The two of us, like I am certain of so many other households, were not quite prepared to have our children returning to roost for the foreseeable future. We love our fledglings but still, Senior Management did find need to hold a Staff Meeting after a couple of days of togetherness wherein it was announced:
Point 1. Tuna cans DO NOT go into the dishwasher.
Point 2. Any task requests put forth by Senior Management are not “suggestions.”
Point 3. The question, “What’s for (insert meal)?” is not permitted.
Circumstances aside, we’re faring well. Really.
Four related adults under one roof necessarily requires surge capacity though, mostly for groceries but especially for personal space. I honestly think the house is thrilled to be at our service in that latter regard!
Mother Nature is very much on our side, too, allowing the boys to solve the world’s problems in the fresh air and sunshine, one craft brew at a time.
Monday morning rolled around and the workweek commenced. Tony has taken over my office space, upsetting my carefully curated and Kondo-approved style with a monitor and cables and all kinds of gear.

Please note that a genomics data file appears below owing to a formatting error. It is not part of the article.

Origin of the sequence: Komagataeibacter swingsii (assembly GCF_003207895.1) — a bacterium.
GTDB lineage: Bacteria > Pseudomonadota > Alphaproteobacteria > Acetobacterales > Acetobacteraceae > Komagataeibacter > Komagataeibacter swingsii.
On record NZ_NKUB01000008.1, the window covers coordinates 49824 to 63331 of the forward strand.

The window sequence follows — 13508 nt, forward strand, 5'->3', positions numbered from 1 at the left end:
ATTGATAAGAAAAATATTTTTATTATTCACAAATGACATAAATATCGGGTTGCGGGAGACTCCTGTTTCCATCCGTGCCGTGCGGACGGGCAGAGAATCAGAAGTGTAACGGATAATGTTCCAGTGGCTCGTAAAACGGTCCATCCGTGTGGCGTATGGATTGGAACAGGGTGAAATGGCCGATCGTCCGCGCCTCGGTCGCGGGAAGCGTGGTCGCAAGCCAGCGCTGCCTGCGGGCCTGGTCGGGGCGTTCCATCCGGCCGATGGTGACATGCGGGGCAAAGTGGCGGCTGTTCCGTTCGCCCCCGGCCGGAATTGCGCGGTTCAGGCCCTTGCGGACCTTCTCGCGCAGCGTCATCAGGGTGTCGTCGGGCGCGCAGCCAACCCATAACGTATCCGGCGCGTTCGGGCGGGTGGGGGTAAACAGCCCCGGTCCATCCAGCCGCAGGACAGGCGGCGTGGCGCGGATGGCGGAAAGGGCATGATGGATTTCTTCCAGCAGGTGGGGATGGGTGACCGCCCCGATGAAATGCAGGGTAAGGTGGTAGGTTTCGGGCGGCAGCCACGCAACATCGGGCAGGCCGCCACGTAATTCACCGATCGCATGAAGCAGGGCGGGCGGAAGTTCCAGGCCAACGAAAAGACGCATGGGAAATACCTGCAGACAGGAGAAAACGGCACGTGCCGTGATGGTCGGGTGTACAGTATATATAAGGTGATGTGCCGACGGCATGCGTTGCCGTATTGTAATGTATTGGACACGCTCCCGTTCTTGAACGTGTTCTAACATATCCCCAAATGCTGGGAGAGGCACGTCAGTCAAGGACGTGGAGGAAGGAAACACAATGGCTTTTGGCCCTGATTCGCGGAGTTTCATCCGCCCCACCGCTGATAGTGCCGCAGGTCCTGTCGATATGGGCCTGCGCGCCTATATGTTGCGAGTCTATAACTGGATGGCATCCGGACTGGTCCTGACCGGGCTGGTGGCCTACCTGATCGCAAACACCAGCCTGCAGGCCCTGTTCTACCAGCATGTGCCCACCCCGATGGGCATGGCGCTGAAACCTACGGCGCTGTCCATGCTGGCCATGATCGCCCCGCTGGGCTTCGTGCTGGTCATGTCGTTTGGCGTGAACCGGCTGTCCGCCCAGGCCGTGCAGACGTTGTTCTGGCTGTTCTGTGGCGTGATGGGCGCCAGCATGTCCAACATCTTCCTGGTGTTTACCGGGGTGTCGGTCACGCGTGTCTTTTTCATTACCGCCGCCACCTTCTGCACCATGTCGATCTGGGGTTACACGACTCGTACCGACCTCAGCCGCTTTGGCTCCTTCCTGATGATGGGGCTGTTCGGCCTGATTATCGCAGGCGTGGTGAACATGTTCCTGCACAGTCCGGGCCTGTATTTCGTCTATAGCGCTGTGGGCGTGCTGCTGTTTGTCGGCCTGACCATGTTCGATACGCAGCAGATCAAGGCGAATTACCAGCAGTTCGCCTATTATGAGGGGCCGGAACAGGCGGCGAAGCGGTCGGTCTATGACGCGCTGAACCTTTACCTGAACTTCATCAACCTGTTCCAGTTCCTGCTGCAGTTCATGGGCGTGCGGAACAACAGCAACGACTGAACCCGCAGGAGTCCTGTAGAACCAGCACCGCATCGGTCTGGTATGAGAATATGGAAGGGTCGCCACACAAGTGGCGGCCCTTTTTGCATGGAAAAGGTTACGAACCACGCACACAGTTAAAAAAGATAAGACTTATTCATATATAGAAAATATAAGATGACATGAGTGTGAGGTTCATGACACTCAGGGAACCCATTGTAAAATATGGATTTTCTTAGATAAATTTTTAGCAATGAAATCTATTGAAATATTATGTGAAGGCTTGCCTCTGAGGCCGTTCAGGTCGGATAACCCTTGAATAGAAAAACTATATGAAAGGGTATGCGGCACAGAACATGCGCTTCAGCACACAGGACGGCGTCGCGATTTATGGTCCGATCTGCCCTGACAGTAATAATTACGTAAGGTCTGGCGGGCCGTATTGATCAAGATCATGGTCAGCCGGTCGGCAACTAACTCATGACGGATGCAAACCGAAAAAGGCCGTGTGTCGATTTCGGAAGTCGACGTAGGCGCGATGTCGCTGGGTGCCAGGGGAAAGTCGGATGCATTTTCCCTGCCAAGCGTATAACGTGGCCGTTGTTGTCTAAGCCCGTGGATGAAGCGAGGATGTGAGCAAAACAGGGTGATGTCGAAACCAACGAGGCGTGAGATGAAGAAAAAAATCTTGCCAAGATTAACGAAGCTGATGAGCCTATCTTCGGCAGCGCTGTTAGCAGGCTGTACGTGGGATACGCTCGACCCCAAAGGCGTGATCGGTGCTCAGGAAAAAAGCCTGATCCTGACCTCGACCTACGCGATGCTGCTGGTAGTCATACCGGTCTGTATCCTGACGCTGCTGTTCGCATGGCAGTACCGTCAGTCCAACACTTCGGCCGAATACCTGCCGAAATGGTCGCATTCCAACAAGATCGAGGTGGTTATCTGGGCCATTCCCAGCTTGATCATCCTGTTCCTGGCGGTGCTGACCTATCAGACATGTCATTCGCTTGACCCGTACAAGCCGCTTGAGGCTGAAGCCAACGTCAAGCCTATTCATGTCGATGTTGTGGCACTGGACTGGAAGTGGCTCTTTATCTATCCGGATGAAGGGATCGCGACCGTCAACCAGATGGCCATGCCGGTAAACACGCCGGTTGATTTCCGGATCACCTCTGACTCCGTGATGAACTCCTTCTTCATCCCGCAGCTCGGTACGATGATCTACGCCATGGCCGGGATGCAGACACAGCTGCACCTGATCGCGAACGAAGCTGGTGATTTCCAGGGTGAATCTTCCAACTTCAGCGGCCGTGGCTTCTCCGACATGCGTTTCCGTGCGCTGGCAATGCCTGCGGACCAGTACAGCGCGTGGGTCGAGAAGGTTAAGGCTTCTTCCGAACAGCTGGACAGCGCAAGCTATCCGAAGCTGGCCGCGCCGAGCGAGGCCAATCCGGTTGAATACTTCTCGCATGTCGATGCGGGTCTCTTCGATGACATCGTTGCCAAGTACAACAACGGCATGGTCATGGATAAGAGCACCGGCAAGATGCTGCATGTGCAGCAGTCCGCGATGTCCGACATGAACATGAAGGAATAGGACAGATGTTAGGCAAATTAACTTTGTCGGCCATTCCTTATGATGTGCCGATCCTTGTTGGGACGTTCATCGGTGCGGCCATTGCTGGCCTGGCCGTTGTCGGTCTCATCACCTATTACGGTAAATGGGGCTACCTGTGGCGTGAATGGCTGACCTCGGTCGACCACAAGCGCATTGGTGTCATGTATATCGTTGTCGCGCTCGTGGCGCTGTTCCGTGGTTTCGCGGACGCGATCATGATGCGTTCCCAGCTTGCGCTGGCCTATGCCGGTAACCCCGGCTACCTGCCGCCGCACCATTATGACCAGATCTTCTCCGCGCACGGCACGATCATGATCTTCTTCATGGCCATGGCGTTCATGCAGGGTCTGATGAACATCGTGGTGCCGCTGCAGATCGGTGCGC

Anna Grace had claimed the fourth bedroom as her office. I was inspired to write a poem:
‘Twas just days before self-quarantine
Came to an end.
For the lass from Dublin
Whose academic life went upend.
Driving lessons! Freedom!
Were soon within her grasp.
Then Governor Lee
Shattered that hope in a snap.
“Safer at Home” is the rule of the day
For all but “essential’ activities
Until nearly May.
Back to her mat
She went with her friends
Einstein and Schrödinger…
But just where was his cat?
With all other available space taken, the newly minted Fed was given the dining room table. Not quite the grand “First Day” he had envisioned.